• Wednesday, February 21, 2024

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2023: The year in identity

It was arguably a year of political stability, says the expert

The leadership we need is not just about how we talk about difference – but also about developing more bridging capital and the relationships we need, says Katwala (Photo by Jeff J Mitchell/Getty Images)

By: SUNDER KATWALA, Director of British Future

WHAT did we learn from 2023 about the state of the nation? It was a year that showed how identity can both unite and divide Britain today, depending not only on events at home and abroad, but on how our public conversations are led too.

If Britain needs more bridging voices, King Charles III is keen to volunteer his services. His Coronation, a focal point for 20 million people, sought to delicately blend a thousand years of Christian tradition with the pluralism of a Britain where the most recent census showed every faith to be a minority now. Those are the personal instincts of a multiculturalist King, who senses that this era of political polarisation leaves a gap in the market. This reflects too the enlightened self-interest of a constitutional monarchy, whose legitimacy depends on sustaining much broader public coalitions over a longer timespan than the 45% or 52% that can deliver temporary political dominance.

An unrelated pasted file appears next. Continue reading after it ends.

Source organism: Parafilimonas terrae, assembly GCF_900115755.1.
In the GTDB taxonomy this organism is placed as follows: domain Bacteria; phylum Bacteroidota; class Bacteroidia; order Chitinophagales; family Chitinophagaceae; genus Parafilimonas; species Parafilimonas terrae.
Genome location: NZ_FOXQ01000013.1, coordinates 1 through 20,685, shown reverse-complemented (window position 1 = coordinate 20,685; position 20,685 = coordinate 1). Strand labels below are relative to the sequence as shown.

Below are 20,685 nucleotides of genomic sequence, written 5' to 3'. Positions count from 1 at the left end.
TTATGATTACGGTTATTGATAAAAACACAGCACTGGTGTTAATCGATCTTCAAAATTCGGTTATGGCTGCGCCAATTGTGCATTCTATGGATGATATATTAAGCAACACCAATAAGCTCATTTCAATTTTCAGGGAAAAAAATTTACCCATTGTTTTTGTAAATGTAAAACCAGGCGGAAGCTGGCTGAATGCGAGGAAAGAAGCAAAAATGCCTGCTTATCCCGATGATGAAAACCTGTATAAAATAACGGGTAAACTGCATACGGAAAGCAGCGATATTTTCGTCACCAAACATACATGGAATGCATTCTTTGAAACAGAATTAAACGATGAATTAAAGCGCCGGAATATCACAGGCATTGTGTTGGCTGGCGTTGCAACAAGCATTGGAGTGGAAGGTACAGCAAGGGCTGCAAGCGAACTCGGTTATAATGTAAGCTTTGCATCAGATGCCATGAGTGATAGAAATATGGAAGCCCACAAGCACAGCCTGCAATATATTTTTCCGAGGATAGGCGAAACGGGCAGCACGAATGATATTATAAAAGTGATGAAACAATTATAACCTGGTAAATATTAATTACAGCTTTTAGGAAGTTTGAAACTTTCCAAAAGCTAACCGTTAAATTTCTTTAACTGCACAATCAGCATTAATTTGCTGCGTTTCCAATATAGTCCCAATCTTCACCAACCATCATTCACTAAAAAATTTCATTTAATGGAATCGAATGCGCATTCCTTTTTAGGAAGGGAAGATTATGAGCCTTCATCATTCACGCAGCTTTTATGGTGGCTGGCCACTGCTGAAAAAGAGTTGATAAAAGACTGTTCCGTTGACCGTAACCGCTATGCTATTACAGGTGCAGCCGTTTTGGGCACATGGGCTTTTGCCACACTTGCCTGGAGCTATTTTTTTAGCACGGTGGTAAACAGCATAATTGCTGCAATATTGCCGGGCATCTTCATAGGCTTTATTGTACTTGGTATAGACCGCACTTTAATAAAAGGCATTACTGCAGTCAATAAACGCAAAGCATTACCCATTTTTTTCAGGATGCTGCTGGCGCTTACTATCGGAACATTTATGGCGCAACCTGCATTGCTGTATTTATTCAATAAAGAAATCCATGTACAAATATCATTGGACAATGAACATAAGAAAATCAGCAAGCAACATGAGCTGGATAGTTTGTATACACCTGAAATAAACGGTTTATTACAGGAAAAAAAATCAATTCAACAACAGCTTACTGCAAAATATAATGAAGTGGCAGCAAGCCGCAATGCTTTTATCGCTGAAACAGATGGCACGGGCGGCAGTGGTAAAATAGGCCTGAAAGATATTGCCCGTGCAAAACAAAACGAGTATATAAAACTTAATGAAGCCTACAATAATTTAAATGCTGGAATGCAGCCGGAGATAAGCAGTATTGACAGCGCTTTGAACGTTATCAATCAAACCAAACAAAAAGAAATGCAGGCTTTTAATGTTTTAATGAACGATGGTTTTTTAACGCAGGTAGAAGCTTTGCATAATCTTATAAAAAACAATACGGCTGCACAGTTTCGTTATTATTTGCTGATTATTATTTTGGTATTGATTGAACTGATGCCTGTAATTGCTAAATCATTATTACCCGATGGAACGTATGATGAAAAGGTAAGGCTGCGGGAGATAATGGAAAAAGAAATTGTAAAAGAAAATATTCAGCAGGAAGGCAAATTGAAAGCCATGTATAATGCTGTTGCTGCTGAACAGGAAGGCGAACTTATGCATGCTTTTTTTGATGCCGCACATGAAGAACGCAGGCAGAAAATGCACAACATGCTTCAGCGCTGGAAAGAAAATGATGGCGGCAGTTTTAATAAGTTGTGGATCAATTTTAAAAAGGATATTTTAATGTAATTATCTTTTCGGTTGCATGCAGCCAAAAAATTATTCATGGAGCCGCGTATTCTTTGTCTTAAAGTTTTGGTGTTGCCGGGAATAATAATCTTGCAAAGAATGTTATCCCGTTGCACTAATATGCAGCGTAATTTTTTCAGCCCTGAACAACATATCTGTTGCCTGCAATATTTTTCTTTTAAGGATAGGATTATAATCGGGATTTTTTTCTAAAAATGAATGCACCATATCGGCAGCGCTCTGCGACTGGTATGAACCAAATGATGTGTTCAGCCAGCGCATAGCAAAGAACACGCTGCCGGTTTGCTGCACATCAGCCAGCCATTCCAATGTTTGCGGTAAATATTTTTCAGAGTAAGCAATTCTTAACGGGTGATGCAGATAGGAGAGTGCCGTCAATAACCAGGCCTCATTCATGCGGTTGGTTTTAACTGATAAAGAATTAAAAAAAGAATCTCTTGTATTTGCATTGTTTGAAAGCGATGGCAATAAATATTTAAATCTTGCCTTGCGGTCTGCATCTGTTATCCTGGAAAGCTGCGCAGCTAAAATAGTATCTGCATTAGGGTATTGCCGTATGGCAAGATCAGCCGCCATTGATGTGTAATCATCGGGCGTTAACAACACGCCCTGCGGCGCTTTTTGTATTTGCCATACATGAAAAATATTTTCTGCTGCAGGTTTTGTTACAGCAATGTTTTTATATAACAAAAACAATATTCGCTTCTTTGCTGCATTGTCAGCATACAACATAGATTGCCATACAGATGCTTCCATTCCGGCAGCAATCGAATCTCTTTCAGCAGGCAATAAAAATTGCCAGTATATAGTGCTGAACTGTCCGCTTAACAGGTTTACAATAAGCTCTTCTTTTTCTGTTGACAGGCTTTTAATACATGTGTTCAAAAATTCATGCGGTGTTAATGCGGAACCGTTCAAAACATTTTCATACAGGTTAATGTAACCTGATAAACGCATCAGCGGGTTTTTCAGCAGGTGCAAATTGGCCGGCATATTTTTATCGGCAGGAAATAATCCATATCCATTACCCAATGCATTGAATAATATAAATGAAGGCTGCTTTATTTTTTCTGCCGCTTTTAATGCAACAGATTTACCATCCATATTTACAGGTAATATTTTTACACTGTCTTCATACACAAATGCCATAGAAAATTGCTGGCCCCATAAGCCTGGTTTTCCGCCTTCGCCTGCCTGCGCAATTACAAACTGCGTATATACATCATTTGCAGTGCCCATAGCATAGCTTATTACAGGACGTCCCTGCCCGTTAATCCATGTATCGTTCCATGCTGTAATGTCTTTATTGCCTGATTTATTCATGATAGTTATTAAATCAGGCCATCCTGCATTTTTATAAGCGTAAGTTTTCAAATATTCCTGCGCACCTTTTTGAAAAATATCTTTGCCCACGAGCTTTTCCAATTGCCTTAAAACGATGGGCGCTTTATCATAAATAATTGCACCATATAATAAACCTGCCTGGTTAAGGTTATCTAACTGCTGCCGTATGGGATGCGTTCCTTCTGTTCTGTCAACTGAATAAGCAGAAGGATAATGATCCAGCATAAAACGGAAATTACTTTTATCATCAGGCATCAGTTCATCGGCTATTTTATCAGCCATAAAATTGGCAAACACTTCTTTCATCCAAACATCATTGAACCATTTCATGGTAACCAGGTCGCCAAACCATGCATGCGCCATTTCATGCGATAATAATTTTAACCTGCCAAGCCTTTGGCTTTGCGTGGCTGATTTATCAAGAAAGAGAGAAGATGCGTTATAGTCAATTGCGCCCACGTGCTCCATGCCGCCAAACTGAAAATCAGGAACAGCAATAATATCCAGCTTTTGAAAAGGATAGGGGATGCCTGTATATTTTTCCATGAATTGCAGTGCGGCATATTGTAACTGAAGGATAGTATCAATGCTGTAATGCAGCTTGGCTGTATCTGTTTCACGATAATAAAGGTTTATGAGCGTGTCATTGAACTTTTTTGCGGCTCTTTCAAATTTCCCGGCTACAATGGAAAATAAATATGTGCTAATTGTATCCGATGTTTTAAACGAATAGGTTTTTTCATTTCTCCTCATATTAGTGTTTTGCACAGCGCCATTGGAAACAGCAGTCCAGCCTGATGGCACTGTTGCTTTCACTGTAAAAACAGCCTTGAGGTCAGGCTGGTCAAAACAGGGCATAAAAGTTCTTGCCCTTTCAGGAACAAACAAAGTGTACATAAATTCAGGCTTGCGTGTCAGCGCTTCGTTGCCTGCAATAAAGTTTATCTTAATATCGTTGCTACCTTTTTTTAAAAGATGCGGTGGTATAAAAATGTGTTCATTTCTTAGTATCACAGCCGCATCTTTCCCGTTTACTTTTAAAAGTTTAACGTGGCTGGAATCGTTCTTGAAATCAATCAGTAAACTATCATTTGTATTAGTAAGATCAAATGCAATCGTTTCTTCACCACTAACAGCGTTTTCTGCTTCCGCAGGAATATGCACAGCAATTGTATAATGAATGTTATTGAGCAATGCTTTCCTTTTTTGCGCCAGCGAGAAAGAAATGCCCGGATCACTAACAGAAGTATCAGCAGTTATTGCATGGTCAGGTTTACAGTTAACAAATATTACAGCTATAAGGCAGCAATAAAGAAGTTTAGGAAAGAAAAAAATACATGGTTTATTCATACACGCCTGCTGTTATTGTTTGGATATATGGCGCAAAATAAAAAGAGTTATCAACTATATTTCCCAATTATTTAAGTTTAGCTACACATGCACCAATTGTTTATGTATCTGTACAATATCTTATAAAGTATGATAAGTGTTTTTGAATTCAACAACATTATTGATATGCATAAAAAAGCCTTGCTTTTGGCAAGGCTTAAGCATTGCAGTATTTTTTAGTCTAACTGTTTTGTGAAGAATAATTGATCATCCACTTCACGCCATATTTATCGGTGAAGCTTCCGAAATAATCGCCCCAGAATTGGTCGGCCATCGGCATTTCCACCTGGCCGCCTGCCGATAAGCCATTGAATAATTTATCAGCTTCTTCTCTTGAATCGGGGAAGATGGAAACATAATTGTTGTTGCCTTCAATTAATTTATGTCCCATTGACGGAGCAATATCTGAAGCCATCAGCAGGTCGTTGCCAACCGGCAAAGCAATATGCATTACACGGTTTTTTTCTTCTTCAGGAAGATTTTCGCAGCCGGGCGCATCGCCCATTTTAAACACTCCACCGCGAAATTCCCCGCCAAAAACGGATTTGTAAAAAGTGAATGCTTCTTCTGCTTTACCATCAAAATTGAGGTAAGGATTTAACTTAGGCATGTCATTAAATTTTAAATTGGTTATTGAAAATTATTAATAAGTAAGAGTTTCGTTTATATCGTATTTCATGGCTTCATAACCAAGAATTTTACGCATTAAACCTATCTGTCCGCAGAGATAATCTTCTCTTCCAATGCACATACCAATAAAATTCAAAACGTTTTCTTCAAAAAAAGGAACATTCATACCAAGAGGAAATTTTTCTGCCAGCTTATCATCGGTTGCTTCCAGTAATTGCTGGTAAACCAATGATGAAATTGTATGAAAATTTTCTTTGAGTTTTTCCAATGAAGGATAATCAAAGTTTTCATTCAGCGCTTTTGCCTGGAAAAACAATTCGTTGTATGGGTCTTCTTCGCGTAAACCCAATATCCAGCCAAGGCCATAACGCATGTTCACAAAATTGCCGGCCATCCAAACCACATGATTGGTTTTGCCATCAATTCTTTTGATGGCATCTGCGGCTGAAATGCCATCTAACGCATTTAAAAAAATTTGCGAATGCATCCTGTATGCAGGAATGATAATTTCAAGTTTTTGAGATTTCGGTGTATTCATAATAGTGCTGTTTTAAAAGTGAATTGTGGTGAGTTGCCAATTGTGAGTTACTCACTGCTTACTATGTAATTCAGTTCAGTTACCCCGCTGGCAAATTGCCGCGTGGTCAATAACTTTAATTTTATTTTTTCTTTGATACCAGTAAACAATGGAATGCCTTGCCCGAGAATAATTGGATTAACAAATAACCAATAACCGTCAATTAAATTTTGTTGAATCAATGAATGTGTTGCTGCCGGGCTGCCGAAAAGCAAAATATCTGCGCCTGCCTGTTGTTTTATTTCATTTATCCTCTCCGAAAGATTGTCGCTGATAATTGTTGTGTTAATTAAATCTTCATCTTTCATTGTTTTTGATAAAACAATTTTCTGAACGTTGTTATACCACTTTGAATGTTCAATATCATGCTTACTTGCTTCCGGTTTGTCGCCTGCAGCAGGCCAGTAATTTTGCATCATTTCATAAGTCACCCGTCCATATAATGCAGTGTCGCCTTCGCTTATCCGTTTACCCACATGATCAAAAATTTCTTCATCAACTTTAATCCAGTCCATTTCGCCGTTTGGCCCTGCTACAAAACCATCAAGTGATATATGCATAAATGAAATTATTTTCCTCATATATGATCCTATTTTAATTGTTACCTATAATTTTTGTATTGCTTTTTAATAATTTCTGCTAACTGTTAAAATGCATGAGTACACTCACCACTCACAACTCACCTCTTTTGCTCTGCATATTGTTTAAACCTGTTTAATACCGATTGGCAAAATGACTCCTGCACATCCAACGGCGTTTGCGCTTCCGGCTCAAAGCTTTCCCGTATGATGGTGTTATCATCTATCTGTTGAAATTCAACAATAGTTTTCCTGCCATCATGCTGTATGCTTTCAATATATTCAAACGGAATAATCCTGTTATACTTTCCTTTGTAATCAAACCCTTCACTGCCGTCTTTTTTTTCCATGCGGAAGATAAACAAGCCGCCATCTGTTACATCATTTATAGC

King Charles III and Queen Camilla with Linda Haye, Laceta Reid, Gilda Oliver, Carmen Esme Munroe, Edna Henry, Jessie Stephens, Delisser Bernard, John Richards and Alford Gardener during a reception to mark the 75th Windrush anniversary (Photo by Chris Jackson/Getty Images)